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Paul Keres vs Vasily Smyslov
USSR Absolute Championship (1941), Leningrad- Moscow URS, rd 17, Apr-23
Gruenfeld Defense: Russian Variation (D96)  ·  1/2-1/2



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Kibitzer's Corner
Premium Chessgames Member
  Honza Cervenka: Although white was a piece up, it is not easy to find any winning continuation for him as there are only a few pawns on the board and black king an rook are very active. Maybe white should have tried 66.Rb7 Ke5 67.Ra7 with idea to play b4. For example 67...Kd5 68.b4 Kc4 (68...h5 69.Nd3) 69.Rxe7 axb4 70.Rc7 looks like a right way to the victory.
Jun-05-03  Corben: Its astounishing the way Smyslov played in the edge of the weaknesses, always getting out of a seemingly bad position by the hand of his mastery use of the pieces; the young Smyslov even loses a bishop, but he proves how deep in resources a simple position can be and he is not lost at all. The question that arise after seeing such a talented young player in 1945 is: What could happen if he were able to dominate the smallest points of his style and reach perfection? The answer is the Championship he won against Botvinnik, that machine of logic and determination.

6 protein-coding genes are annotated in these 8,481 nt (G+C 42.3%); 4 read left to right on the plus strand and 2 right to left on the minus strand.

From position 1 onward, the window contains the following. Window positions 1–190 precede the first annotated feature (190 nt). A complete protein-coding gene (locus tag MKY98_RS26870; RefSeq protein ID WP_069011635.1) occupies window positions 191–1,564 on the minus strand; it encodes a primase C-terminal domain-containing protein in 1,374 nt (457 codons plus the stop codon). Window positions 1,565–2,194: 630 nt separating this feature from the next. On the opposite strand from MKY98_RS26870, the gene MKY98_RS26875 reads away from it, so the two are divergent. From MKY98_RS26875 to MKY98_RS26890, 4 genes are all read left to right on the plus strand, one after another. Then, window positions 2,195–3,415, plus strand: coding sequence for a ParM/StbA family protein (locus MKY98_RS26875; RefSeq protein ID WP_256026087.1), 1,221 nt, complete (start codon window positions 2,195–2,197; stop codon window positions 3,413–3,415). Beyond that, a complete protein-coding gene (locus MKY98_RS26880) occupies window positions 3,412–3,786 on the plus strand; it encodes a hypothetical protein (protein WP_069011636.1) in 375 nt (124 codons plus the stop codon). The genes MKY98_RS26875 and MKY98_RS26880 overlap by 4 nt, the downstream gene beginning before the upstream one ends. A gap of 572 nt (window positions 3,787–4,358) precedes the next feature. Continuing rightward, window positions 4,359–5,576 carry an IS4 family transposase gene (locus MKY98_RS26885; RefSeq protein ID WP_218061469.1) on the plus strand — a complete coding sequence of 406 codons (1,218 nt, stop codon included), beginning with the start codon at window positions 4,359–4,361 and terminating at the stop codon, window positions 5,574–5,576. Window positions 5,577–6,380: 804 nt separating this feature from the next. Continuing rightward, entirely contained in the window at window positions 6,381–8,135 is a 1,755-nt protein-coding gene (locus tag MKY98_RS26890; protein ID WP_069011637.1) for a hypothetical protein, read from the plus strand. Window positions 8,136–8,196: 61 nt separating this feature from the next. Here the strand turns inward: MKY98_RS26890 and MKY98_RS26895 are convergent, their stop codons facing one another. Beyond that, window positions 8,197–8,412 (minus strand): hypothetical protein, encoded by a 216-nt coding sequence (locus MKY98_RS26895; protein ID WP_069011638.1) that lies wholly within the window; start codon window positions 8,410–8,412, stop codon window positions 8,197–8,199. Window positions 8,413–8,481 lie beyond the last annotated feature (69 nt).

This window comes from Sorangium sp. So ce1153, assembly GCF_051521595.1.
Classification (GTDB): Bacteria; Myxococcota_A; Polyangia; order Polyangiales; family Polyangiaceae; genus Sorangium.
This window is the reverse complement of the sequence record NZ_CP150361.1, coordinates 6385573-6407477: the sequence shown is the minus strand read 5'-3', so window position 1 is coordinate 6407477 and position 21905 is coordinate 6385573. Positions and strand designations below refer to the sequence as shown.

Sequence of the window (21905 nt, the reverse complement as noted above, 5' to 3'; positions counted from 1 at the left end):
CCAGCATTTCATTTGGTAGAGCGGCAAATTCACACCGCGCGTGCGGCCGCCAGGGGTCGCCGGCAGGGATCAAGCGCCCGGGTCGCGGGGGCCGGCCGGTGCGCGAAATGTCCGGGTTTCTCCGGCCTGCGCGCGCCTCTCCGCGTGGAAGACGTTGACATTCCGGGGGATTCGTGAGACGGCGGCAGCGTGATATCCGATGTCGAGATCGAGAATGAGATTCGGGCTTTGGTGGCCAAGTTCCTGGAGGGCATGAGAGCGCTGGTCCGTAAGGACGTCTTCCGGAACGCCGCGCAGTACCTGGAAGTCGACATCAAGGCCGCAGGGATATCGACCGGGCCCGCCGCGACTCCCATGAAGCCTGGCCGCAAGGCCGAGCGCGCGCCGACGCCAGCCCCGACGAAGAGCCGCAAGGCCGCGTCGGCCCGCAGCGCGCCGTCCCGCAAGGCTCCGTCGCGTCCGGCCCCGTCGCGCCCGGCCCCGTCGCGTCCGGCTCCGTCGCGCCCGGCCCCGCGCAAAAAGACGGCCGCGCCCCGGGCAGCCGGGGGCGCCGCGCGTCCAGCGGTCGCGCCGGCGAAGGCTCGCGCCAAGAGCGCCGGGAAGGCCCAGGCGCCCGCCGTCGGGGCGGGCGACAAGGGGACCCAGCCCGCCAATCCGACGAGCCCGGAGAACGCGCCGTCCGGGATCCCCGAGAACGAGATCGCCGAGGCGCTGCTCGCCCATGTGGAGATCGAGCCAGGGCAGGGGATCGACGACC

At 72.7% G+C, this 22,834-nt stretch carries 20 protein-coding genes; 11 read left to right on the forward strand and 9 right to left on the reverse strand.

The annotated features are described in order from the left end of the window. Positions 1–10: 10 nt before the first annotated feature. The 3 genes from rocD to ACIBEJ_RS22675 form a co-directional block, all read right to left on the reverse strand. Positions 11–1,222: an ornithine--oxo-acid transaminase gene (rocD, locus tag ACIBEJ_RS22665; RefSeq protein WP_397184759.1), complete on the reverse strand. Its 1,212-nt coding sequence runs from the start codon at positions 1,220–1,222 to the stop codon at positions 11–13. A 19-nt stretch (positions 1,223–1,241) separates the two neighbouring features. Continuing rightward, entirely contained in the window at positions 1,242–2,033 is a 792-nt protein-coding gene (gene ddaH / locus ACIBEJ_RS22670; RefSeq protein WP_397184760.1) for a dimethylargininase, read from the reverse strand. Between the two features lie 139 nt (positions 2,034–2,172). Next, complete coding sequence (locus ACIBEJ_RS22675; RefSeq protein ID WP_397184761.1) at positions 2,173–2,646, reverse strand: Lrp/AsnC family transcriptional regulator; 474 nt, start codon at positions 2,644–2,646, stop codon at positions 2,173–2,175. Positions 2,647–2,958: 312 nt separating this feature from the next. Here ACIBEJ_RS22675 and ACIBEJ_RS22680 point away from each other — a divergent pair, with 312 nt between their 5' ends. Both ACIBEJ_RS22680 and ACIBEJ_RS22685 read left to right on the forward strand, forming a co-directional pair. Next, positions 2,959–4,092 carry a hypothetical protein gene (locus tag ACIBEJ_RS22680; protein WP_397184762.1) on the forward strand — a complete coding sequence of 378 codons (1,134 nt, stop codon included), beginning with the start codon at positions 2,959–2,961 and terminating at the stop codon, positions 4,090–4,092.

Premium Chessgames Member

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A fascinating tussle this one, warts and all. Here Smyslov parted company with a piece when he could draw simply by repetitive checking (..Rc1+, ..Rc2+). Presumably, he missed 61 Nf7

The players reached this position:

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Here 66 Na4 cleans up after 66..Re2 67 Rxa5 Rxe6 68 Nc5 and Black can choose how to lose: a) 68..Re2 69 b4 and 69..Rb2 loses to a Knight fork or b) 68..Re1+ 69 Kf2 Rb1 70 Ne6+ Kg4 (70..Ke4 71 Rh5 Rxb3 walks into another fork) 72 Nd4 h5 73 Re5

Keres' 66 Na6? allowed 66..a4! and suddenly after 67 Rb4+ Kg3 68 Rxa4 Rb2 Black has a mate threat! The rest of the game illustrates that the b-pawn was a lot more valuable than the e-pawn and Smyslov saves half a point.

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